So, this is both a process to accelerate translation [of genomic medicine] that is worthwhile, and also a process to highlight the stuff that is not worth moving forward at this point. It's not going to happen overnight, because we have different components of the healthcare system that interact independently from one another. In the long run, though, I'm hoping GAPPNet could become part of the health reform discussion that is going on in the country. Certainly, genomics and personalized medicine are those disruptive technologies that need to be paid attention to from a health reform perspective.

Recently, two reports were released on comparative effectiveness research. We're trying to spend some of those resources in comparing genome-based approaches to care and prevention to non-genome-based approaches. They basically fall under the rubric of comparative effectiveness research. I think three or four of the top CER applications put forth by the [Institute of Medicine's] report were genomics and personalized medicine applications. So, I think all the stars are aligning in a certain direction so that hopefully, we'll get more resources to drive the research and translation [of genomic medicine], and empower consumers and providers at the same time.

Regarding those two reports on CER, one by the Federal Coordinating Council for Comparative Effectiveness Research and the other by IoM, what are your thoughts on how personalized medicine and the issue of subpopulations were addressed?

Depends on how you look at this, whether the glass is half full or half empty. Comparative effectiveness research grew out of years, if not decades, of frustration in the healthcare system with the inability to evaluate outcomes and processes in the real world. That predates genomics and personalized medicine. There are lots of things we do in practice that we don't know whether it is better to do A versus B, B versus C, or C versus D. Things become more expensive without evidence. There are plenty of topics that are worthy of comparative effectiveness research, even before you get to genomics and personalized medicine research.

Obviously, because I work in this area, I'd like to see more of these topics integrated [into healthcare policy]. The IoM, in its report, I thought did a good job integrating those concepts. The Federal Coordinating Council did the best they could. In any such committee there [are] always competing demands for attention. I think there is enough there from both reports for us to hang our hats on from a genomics and personalized medicine perspective.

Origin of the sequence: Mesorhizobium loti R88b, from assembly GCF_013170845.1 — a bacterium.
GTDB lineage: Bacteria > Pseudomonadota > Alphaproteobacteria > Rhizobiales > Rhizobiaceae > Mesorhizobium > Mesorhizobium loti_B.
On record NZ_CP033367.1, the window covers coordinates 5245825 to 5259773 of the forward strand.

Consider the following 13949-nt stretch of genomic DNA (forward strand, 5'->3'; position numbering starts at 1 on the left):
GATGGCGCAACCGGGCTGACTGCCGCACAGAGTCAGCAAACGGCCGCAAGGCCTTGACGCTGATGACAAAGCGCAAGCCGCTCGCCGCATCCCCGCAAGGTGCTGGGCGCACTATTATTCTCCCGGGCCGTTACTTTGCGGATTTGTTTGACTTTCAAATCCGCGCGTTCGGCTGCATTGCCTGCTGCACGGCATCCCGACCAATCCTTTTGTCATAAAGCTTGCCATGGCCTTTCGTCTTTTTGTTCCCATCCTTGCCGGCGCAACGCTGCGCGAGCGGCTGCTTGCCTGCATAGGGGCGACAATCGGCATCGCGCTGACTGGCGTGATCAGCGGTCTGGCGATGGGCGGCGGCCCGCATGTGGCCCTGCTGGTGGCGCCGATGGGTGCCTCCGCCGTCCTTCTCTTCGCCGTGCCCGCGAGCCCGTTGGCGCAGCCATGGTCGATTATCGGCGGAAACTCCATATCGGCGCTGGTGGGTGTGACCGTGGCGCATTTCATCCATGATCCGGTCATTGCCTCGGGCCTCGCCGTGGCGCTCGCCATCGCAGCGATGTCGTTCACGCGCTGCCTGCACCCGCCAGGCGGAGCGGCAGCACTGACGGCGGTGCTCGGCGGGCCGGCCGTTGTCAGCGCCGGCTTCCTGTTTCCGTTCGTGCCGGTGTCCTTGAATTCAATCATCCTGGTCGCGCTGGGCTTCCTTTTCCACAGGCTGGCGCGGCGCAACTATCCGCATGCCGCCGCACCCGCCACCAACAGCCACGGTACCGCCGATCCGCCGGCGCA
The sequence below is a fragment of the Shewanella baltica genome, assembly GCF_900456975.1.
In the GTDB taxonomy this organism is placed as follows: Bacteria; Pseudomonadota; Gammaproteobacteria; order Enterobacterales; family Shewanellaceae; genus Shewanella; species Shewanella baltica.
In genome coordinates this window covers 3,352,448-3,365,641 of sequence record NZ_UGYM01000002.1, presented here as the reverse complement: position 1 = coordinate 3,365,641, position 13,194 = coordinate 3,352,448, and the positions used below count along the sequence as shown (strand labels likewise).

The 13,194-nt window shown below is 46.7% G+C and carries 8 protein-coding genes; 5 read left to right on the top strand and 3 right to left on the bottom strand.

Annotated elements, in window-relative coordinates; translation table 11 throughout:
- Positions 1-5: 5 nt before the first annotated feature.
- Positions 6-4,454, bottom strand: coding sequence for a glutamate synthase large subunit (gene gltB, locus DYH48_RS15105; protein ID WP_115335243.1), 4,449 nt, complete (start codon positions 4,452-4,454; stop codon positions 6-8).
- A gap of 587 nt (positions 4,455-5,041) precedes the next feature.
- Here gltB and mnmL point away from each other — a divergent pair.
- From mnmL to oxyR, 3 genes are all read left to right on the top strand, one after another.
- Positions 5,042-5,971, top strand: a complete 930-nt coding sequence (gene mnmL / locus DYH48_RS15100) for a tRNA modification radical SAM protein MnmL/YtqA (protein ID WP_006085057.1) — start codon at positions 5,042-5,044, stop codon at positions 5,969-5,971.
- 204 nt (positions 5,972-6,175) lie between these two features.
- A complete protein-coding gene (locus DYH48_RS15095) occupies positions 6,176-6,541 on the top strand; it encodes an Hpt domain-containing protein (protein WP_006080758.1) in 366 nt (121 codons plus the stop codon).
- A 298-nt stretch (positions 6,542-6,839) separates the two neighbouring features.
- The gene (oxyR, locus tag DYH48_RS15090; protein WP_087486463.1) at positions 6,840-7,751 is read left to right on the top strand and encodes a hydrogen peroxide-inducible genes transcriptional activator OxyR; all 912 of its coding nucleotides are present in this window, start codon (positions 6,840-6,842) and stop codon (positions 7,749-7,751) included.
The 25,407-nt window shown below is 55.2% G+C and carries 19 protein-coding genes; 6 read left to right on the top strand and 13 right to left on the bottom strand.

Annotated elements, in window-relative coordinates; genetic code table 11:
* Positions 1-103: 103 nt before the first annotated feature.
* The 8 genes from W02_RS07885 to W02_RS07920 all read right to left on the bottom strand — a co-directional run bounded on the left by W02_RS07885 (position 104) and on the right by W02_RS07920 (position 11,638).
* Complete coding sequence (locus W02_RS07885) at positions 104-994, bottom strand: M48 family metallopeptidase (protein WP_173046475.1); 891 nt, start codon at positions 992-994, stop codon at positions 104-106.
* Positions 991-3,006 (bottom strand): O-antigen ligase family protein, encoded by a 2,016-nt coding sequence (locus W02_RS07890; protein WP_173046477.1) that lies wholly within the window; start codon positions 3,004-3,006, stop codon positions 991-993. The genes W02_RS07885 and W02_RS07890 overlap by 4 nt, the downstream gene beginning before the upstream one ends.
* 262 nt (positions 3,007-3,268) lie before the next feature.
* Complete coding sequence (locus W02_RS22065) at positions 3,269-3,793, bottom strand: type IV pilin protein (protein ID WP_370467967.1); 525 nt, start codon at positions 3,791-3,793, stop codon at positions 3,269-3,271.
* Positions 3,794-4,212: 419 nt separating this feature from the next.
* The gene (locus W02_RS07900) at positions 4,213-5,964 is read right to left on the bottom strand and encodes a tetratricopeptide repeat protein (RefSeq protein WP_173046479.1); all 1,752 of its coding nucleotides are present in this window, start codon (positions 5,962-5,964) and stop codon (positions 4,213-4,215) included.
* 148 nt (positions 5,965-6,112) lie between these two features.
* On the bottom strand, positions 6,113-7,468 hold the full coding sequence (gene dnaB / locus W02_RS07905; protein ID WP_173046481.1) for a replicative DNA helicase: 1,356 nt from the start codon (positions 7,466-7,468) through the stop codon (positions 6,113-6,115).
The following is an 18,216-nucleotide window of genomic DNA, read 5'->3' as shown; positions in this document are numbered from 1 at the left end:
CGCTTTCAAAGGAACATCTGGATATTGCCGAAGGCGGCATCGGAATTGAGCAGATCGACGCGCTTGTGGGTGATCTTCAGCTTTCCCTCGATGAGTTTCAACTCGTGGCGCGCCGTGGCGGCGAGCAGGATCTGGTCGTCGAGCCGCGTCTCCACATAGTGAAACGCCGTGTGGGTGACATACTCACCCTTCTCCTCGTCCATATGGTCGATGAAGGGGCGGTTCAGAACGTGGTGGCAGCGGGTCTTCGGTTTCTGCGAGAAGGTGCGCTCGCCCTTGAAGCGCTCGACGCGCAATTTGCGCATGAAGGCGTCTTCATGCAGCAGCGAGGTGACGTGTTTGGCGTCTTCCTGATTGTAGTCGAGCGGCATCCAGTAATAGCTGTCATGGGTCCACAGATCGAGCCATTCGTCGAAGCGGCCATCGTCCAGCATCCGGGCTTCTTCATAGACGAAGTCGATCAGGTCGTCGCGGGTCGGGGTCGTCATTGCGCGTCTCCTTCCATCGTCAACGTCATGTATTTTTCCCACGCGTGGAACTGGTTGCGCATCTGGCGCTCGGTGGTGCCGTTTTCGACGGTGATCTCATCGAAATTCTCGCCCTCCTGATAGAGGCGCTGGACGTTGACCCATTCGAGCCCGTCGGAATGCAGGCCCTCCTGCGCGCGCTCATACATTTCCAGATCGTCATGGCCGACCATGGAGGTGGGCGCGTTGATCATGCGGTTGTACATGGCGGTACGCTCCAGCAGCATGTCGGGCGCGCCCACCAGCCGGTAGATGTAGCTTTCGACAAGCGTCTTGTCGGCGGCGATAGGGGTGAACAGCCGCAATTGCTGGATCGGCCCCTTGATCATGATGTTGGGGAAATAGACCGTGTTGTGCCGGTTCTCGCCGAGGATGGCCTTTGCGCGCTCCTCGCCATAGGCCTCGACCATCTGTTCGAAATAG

It is still early days for GAPPNet. How much funding do you have currently for this project and how much money do you think you'll need going forward?

There is currently no dedicated funding for GAPPNet, but there are dedicated pots of money for components of GAPPNet. EGAPP, for example, has been ongoing for four or five years. It's a well-funded effort. We also are funding the translational research programs [at CDC], and we funded five such projects last year. The National Cancer Institute has around 20 projects funded. The Agency for Health Research & Quality is funding a few projects. The National Institute of Diabetes and Digestive and Kidney Diseases will be funding more.

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So, I think components of GAPPNet have begun to be funded. As an enterprise, putting it together, there is no funding per se. But to me, more important than the funding is the convening and coordinating effort. When we are able to do this, then the funding will probably go to the components of GAPPNet that require the funding.

For example, if an application like warfarin [genetic testing] comes up and GAPPNet shines the light on it, then depending on where that application resides, then the funding could go to some NIH institute or some CDC program. In the case of warfarin, it is an NHLBI-funded effort. So, GAPPNet will not dictate or interfere with the funding priorities of different agencies. But, by highlighting what needs to be done, having enough information out there by getting stakeholders together, my hope is that they will take that back to their constituency and the funding will flow.

If you take a 30,000-foot look at genomics in this country, we're spending millions, if not billions, of dollars on genomic discoveries, but we're hardly spending any on those next steps that will put genomics into clinical care and disease prevention. I'd say 90 percent of the [spending] in genomics — both by industry and by the federal government — is going to discovery. As a nation, if we want to make a health impact out of these discoveries, we had better invest more in these next steps.